Type 2 Diabetes Research
The following type 2 diabetes research focuses on new approaches to prevent and treat type 2 diabetes.
The Diabetes Prevention Program (DPP) DPP was a major research study that found after only three years that diet and exercise sharply reduce the likelihood that a person with impaired glucose tolerance (IGT) would develop diabetes. The oral diabetes drug Metformin (glucophage) also reduced the risk less dramatically. The results of the study were published in 2002.
Controlling Risk Factors Several studies have shown that diabetes and its complications can be prevented through the improved control of obesity, blood sugar levels, blood pressure, and blood lipid levels.
Genetic FactorsSeveral research studies are investigating the genetic factors that influence the development of:
- Type 2 diabetes and its complications.
- Obesity, which is a risk factor for type 2 diabetes.
- The high incidence of type 2 diabetes in minority populations.
Several genes that increase a person's risk of developing type 2 diabetes and its complications have been identified. The identification of these genes should help researchers:
- Predict who will develop type 2 diabetes and its complications.
- Prevent the disease and its complications.
- Personalize individual treatments.
New medications Daily injections of the drug anakinra (Kineret), which is used to treat juvenile rheumatoid arthritis, may help people with type 2 diabetes manage their blood sugar levels. Studies have shown that anakinra improves glucose regulation and insulin production in people with type 2 diabetes.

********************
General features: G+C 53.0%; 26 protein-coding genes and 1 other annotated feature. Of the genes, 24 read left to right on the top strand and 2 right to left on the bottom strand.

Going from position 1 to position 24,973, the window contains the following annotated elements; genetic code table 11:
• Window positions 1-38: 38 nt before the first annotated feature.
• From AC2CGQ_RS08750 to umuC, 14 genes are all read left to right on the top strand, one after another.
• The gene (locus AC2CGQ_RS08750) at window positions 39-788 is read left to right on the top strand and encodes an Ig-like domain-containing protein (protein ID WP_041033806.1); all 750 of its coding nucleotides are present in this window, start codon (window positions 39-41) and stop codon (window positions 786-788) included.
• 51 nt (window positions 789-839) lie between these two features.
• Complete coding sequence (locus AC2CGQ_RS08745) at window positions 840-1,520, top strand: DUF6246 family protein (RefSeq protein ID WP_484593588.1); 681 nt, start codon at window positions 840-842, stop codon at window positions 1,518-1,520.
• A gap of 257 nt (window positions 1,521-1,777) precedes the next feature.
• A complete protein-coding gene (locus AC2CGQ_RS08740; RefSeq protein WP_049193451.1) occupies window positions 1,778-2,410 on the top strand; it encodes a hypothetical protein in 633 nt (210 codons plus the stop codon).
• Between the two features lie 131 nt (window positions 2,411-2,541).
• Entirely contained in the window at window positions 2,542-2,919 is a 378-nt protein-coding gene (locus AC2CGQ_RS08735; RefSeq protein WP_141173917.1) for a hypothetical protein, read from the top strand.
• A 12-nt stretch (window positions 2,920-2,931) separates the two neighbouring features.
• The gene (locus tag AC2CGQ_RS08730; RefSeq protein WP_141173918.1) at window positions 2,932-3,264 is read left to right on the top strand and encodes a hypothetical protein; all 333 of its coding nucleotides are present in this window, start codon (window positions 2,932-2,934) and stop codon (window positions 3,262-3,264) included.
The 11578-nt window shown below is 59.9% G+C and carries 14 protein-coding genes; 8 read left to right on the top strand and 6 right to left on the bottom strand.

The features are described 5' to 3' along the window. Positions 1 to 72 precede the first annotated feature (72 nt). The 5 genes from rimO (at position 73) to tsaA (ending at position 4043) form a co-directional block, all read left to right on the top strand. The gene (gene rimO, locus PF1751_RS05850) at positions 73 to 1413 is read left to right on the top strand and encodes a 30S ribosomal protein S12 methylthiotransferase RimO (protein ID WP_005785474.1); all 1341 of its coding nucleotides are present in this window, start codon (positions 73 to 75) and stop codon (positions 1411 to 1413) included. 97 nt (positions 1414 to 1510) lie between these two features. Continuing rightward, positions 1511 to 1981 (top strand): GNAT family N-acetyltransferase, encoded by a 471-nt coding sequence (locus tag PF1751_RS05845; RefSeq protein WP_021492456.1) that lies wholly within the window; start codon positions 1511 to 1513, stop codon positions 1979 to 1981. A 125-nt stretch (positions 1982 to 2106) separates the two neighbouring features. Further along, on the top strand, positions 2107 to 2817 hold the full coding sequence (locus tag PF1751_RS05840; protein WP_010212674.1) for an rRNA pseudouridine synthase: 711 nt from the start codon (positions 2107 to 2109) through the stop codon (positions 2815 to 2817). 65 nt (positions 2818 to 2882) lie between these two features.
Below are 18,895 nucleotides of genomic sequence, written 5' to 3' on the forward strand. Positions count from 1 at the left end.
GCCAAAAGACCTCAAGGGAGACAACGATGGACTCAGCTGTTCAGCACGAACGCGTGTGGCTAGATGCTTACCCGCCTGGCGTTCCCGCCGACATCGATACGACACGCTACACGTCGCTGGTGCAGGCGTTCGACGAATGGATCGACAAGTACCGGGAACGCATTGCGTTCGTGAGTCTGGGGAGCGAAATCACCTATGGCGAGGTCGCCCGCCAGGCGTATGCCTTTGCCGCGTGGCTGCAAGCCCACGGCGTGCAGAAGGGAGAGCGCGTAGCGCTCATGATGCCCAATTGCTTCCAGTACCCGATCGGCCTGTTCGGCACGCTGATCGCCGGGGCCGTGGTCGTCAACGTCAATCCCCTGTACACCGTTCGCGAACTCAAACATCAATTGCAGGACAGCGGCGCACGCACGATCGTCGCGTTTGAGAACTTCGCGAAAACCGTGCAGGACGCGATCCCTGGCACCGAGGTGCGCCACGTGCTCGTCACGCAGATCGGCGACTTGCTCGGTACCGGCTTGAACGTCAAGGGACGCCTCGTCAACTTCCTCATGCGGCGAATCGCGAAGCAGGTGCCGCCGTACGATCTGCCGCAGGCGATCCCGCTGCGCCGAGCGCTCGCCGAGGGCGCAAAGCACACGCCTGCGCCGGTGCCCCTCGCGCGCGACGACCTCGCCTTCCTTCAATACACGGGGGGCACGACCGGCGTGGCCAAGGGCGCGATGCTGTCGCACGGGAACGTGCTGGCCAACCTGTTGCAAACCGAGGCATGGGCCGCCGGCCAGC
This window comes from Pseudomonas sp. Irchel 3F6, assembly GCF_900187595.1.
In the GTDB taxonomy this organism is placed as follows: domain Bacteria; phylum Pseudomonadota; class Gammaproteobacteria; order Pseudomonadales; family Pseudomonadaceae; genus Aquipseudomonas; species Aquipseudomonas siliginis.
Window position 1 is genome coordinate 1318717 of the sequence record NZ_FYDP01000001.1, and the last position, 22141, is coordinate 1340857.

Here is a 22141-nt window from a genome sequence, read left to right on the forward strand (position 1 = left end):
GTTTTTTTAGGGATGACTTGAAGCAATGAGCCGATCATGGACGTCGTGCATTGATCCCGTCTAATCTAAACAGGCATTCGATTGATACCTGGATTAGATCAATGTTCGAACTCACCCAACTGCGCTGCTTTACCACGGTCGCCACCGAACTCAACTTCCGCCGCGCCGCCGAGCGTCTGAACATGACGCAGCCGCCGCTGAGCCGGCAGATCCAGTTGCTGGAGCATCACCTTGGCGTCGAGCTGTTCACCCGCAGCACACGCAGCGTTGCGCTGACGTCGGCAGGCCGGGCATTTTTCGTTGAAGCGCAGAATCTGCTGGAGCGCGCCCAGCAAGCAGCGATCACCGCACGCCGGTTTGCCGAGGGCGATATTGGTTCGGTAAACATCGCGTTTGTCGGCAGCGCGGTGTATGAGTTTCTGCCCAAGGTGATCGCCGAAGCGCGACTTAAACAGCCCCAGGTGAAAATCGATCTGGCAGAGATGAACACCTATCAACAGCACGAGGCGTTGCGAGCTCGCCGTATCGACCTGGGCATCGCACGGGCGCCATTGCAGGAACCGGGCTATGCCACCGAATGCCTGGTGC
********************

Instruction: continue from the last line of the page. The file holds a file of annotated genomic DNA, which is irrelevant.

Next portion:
Improving insulin delivery systems New insulin delivery systems being researched include:
- Buccal (under-the-tongue) insulin
- Oral insulin
- Transdermal insulin (through the skin using a patch)
Restoring blood flow Peripheral vascular disease reduces circulation in a person's extremities. Researchers are developing a laser technique that uses ultraviolet energy to restore blood flow to blocked blood vessels. If caught in time, improved blood flow may prevent the need for amputation.
Smoking and type 2 diabetesA comparison of previous studies indicates that smokers may have a greater risk of developing type 2 diabetes than nonsmokers. Compared to nonsmokers, the risk of developing type 2 diabetes is:
- 44% greater for smokers in general
- 61% greater for people who smoke 20 or more cigarettes each day
- 29% greater for people who smoke less than 20 cigarettes each day
- 23% greater for former smokers
In all of the studies, people started smoking cigarettes before they developed type 2 diabetes. The study results do not show that cigarette smoking causes type 2 diabetes, because the results were not adjusted for other diabetes risk factors, such as diet, exercise, and obesity.